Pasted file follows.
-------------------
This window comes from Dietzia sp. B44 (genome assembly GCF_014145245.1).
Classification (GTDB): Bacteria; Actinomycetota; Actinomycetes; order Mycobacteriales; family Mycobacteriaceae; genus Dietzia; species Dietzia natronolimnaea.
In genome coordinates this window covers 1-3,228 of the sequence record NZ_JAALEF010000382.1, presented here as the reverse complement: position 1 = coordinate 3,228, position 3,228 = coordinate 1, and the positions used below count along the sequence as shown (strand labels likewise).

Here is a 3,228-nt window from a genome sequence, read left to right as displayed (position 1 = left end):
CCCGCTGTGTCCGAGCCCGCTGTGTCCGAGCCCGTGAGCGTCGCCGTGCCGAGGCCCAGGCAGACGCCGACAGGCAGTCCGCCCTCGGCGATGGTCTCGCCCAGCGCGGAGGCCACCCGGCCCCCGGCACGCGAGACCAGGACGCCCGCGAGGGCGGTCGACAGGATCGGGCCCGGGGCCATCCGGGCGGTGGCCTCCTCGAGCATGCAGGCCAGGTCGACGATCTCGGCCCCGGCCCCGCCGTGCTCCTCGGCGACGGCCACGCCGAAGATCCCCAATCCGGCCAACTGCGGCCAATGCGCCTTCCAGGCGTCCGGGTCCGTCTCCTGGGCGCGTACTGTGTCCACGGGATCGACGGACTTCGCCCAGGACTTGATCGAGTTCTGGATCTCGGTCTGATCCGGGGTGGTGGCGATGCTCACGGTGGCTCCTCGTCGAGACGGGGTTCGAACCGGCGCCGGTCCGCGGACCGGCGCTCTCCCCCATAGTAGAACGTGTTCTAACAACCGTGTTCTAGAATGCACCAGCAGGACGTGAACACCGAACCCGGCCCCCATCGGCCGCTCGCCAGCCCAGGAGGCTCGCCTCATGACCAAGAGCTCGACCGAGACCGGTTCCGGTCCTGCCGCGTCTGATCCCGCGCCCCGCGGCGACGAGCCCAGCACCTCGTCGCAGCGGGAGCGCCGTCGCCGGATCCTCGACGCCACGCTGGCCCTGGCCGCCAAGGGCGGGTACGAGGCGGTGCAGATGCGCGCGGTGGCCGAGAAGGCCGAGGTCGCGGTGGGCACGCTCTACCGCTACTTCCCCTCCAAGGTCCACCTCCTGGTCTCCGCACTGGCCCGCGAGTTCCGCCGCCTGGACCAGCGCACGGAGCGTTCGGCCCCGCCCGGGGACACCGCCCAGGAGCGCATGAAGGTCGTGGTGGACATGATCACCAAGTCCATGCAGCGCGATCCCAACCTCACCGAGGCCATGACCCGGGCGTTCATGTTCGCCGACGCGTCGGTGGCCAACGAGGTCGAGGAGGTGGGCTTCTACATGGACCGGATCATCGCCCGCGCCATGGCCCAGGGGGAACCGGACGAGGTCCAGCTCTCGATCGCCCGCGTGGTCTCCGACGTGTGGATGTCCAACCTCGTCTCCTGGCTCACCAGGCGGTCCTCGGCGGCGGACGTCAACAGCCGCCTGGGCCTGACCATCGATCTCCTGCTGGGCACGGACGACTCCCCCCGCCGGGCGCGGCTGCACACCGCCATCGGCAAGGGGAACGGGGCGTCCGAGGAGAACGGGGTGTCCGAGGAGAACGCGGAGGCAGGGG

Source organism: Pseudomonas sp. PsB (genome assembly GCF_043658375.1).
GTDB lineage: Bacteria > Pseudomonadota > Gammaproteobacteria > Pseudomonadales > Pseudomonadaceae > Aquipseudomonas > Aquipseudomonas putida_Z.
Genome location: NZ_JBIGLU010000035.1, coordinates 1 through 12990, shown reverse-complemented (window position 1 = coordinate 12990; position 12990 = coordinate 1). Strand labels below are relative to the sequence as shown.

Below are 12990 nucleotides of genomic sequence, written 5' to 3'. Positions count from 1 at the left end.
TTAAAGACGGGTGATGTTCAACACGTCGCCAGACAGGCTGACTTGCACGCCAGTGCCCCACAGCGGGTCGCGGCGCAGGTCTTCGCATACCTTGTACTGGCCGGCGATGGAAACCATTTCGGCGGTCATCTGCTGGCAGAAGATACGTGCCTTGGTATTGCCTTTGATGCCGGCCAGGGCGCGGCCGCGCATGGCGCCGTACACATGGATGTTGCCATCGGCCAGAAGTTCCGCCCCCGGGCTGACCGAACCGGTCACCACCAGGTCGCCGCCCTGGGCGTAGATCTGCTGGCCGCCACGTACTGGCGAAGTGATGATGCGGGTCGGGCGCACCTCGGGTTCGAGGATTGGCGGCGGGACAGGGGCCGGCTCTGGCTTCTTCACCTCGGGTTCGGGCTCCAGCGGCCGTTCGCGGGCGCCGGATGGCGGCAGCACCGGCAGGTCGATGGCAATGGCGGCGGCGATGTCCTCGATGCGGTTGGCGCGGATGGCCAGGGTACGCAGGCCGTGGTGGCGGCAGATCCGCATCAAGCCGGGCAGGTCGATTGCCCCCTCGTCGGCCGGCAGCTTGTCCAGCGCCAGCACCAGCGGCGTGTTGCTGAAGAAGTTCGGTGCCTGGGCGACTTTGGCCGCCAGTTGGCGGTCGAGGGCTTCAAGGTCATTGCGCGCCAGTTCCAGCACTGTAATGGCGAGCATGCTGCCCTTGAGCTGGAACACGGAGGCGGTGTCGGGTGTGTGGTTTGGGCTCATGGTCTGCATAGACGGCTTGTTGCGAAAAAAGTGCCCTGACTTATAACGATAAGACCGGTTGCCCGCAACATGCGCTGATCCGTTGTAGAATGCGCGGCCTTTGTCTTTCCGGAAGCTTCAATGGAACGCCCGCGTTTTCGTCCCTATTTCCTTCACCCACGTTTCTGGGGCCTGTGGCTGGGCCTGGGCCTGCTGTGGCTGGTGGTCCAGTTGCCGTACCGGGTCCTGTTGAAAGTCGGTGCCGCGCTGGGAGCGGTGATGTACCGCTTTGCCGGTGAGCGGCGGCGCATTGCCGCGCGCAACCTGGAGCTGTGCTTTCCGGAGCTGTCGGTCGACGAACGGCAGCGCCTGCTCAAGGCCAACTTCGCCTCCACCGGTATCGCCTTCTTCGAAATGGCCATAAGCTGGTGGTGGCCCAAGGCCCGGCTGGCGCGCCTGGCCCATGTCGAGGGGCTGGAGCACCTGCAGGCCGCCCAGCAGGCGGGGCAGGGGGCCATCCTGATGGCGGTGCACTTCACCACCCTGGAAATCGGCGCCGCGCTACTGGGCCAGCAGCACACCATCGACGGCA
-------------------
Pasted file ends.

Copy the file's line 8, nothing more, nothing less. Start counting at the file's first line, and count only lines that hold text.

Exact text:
Genome location: NZ_JBIGLU010000035.1, coordinates 1 through 12990, shown reverse-complemented (window position 1 = coordinate 12990; position 12990 = coordinate 1). Strand labels below are relative to the sequence as shown.